Social Media Posts Used as Proof of Residence in Estate Litigation
Social media is changing the way many of us live our lives, seeping into the way businesses operate and affecting how we communicate. It shouldn’t be surprising to discover that social media is also playing an increasingly prevalent role in the courts, particularly when presented as evidence in family or estate cases. A great example of this was recently reported in the New York Times when the children of a deceased pop star used Instagram to win an inheritance battle in a French court.
The deceased in the issue was French pop star Johnny Hallyday who performed for sixty years and became known as the “French Elvis.” He started using Instagram in 2012 to share personal and professional photos to promote his career.
Hallyday died in 2017. Upon his death, two Wills were found in a safe deposit box. One of them, written in California, appointed his fourth wife (“the wife”) as the sole heir and manager of his estate. This Will excluded Hallyday’s two children from a previous relationship (“L” and “D”). The New York Times reported that it is illegal under French law for him to have excluded L and D from his will. However, excluding L and D would have been permitted under California law.
Where Did the Testator Live?
Hallyday’s children, L and D, worked to prove that their father was not actually a resident of California and instead lived in France. The wife’s position was that he lived in California and that the California Will was valid.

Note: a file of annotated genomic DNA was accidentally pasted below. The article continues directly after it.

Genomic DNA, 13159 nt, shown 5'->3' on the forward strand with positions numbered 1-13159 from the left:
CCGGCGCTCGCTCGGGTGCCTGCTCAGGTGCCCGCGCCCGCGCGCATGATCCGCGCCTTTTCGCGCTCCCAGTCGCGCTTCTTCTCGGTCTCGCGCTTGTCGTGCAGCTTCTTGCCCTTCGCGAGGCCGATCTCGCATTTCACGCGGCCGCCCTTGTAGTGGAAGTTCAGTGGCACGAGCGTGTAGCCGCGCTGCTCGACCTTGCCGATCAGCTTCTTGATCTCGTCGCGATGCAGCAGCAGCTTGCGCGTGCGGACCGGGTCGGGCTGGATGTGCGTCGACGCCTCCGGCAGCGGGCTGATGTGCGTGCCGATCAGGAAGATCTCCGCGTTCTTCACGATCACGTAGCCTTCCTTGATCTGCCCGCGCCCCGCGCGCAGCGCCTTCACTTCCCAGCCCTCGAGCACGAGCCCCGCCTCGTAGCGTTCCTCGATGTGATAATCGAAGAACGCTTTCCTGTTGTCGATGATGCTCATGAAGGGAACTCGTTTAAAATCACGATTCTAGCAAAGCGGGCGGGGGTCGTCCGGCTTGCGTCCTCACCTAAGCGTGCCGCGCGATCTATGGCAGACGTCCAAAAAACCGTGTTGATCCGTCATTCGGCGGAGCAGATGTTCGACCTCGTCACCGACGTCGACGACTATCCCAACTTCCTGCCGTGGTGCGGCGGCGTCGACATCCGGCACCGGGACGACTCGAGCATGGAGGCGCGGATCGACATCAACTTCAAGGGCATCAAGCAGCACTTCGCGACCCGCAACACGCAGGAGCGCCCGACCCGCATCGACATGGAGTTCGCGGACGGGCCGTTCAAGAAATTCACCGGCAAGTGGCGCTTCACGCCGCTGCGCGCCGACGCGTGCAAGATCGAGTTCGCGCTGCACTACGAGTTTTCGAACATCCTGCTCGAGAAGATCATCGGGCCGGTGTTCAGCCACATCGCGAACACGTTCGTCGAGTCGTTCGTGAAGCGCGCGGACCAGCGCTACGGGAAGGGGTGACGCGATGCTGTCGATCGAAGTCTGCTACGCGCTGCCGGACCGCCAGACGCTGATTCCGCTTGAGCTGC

The wife’s evidence was that Hallyday moved to Los Angeles in 2007. He had two other daughters who went to school there. Hallyday also received a green card in 2014. She claimed that her husband’s love of Elvis Presley and American culture was what brought him to the United States.
However, L and D were able to present compelling evidence to the courts. They showed the court a chart displaying the locations of Hallyday and his wife from 2012 to 2017 as indicated in their Instagram photos, which can show a location. These charts showed that Hallyday spent at least 151 days in France in 2015 and 168 in 2016. He spent most of 2017 in France as well, though largely because he was ill and eventually died there.
The court ruled in favour of L and D, though Hallyday’s wife plans on appealing the ruling. The court stated it decided to use the Instagram information the same way it would other publicly available data, which is an excellent reminder of how the courts have generally been treating social media evidence.
At Eisen Law, our lawyers focus exclusively on estate and trust litigation. We provide our clients with clear guidance on their issues and help them make fully informed decisions with the aim of reaching a resolution to even the most complex estate and trust disputes. Please call us at 416-591-9997 or reach us online to see how we can help you today.